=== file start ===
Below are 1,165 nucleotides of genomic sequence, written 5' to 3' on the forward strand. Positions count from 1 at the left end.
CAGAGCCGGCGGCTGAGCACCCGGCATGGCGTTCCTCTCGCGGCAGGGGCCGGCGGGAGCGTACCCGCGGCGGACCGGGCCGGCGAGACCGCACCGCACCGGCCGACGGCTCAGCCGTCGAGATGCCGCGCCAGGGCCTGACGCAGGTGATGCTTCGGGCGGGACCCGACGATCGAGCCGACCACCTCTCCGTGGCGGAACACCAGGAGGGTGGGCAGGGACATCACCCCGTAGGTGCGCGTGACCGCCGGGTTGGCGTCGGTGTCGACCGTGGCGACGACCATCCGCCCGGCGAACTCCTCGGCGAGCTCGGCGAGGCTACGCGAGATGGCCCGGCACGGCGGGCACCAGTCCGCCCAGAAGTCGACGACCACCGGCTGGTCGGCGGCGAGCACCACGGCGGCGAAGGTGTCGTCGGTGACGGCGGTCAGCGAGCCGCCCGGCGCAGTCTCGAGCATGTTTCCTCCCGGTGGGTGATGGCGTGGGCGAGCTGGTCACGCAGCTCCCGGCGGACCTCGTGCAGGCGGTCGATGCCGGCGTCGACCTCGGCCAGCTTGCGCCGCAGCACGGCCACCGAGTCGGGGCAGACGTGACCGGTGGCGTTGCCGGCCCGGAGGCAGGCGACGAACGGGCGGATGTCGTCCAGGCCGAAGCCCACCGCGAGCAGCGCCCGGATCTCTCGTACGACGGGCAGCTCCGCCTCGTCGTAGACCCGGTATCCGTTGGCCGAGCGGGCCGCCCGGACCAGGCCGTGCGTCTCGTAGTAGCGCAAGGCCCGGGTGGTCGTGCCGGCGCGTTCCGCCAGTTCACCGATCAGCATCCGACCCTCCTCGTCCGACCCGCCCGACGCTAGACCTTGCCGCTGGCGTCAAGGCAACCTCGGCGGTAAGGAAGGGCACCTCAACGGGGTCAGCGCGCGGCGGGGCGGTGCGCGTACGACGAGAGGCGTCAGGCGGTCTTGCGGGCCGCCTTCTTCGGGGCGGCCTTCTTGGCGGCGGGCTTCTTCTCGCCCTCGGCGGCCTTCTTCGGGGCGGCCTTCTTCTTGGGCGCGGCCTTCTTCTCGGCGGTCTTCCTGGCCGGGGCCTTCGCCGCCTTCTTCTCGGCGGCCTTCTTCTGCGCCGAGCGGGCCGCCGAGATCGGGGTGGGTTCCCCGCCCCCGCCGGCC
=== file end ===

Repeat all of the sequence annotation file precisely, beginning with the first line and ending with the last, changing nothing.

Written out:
Below are 1,165 nucleotides of genomic sequence, written 5' to 3' on the forward strand. Positions count from 1 at the left end.
CAGAGCCGGCGGCTGAGCACCCGGCATGGCGTTCCTCTCGCGGCAGGGGCCGGCGGGAGCGTACCCGCGGCGGACCGGGCCGGCGAGACCGCACCGCACCGGCCGACGGCTCAGCCGTCGAGATGCCGCGCCAGGGCCTGACGCAGGTGATGCTTCGGGCGGGACCCGACGATCGAGCCGACCACCTCTCCGTGGCGGAACACCAGGAGGGTGGGCAGGGACATCACCCCGTAGGTGCGCGTGACCGCCGGGTTGGCGTCGGTGTCGACCGTGGCGACGACCATCCGCCCGGCGAACTCCTCGGCGAGCTCGGCGAGGCTACGCGAGATGGCCCGGCACGGCGGGCACCAGTCCGCCCAGAAGTCGACGACCACCGGCTGGTCGGCGGCGAGCACCACGGCGGCGAAGGTGTCGTCGGTGACGGCGGTCAGCGAGCCGCCCGGCGCAGTCTCGAGCATGTTTCCTCCCGGTGGGTGATGGCGTGGGCGAGCTGGTCACGCAGCTCCCGGCGGACCTCGTGCAGGCGGTCGATGCCGGCGTCGACCTCGGCCAGCTTGCGCCGCAGCACGGCCACCGAGTCGGGGCAGACGTGACCGGTGGCGTTGCCGGCCCGGAGGCAGGCGACGAACGGGCGGATGTCGTCCAGGCCGAAGCCCACCGCGAGCAGCGCCCGGATCTCTCGTACGACGGGCAGCTCCGCCTCGTCGTAGACCCGGTATCCGTTGGCCGAGCGGGCCGCCCGGACCAGGCCGTGCGTCTCGTAGTAGCGCAAGGCCCGGGTGGTCGTGCCGGCGCGTTCCGCCAGTTCACCGATCAGCATCCGACCCTCCTCGTCCGACCCGCCCGACGCTAGACCTTGCCGCTGGCGTCAAGGCAACCTCGGCGGTAAGGAAGGGCACCTCAACGGGGTCAGCGCGCGGCGGGGCGGTGCGCGTACGACGAGAGGCGTCAGGCGGTCTTGCGGGCCGCCTTCTTCGGGGCGGCCTTCTTGGCGGCGGGCTTCTTCTCGCCCTCGGCGGCCTTCTTCGGGGCGGCCTTCTTCTTGGGCGCGGCCTTCTTCTCGGCGGTCTTCCTGGCCGGGGCCTTCGCCGCCTTCTTCTCGGCGGCCTTCTTCTGCGCCGAGCGGGCCGCCGAGATCGGGGTGGGTTCCCCGCCCCCGCCGGCC